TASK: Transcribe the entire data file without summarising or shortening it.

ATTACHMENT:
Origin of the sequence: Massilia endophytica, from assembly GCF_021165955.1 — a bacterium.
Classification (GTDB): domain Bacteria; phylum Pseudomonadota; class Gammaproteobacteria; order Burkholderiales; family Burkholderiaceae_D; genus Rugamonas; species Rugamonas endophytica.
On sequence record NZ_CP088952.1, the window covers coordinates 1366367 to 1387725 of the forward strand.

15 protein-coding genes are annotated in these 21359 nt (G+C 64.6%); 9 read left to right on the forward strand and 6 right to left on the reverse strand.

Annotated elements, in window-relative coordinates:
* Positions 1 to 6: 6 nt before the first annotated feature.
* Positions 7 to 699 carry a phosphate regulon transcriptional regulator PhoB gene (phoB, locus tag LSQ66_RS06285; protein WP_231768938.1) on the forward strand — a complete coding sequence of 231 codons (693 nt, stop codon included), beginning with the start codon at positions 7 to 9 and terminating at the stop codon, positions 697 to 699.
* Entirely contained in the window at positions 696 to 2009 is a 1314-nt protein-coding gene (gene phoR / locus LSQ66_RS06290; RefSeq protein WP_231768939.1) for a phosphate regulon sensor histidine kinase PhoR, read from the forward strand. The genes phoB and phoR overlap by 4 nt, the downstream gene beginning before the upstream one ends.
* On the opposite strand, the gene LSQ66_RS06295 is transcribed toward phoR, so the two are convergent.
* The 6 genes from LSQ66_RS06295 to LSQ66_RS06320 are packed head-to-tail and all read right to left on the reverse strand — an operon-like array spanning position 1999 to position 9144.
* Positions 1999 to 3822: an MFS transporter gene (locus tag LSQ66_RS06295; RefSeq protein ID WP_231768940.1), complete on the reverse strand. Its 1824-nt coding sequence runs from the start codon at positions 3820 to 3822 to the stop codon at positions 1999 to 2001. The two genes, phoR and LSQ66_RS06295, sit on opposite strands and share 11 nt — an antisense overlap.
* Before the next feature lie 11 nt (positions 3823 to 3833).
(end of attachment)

Origin of the sequence: Massilia endophytica, from assembly GCF_021165955.1 — a bacterium.
Classification (GTDB): domain Bacteria; phylum Pseudomonadota; class Gammaproteobacteria; order Burkholderiales; family Burkholderiaceae_D; genus Rugamonas; species Rugamonas endophytica.
On sequence record NZ_CP088952.1, the window covers coordinates 1366367 to 1387725 of the forward strand.

15 protein-coding genes are annotated in these 21359 nt (G+C 64.6%); 9 read left to right on the forward strand and 6 right to left on the reverse strand.

Annotated elements, in window-relative coordinates:
* Positions 1 to 6: 6 nt before the first annotated feature.
* Positions 7 to 699 carry a phosphate regulon transcriptional regulator PhoB gene (phoB, locus tag LSQ66_RS06285; protein WP_231768938.1) on the forward strand — a complete coding sequence of 231 codons (693 nt, stop codon included), beginning with the start codon at positions 7 to 9 and terminating at the stop codon, positions 697 to 699.
* Entirely contained in the window at positions 696 to 2009 is a 1314-nt protein-coding gene (gene phoR / locus LSQ66_RS06290; RefSeq protein WP_231768939.1) for a phosphate regulon sensor histidine kinase PhoR, read from the forward strand. The genes phoB and phoR overlap by 4 nt, the downstream gene beginning before the upstream one ends.
* On the opposite strand, the gene LSQ66_RS06295 is transcribed toward phoR, so the two are convergent.
* The 6 genes from LSQ66_RS06295 to LSQ66_RS06320 are packed head-to-tail and all read right to left on the reverse strand — an operon-like array spanning position 1999 to position 9144.
* Positions 1999 to 3822: an MFS transporter gene (locus tag LSQ66_RS06295; RefSeq protein ID WP_231768940.1), complete on the reverse strand. Its 1824-nt coding sequence runs from the start codon at positions 3820 to 3822 to the stop codon at positions 1999 to 2001. The two genes, phoR and LSQ66_RS06295, sit on opposite strands and share 11 nt — an antisense overlap.
* Before the next feature lie 11 nt (positions 3823 to 3833).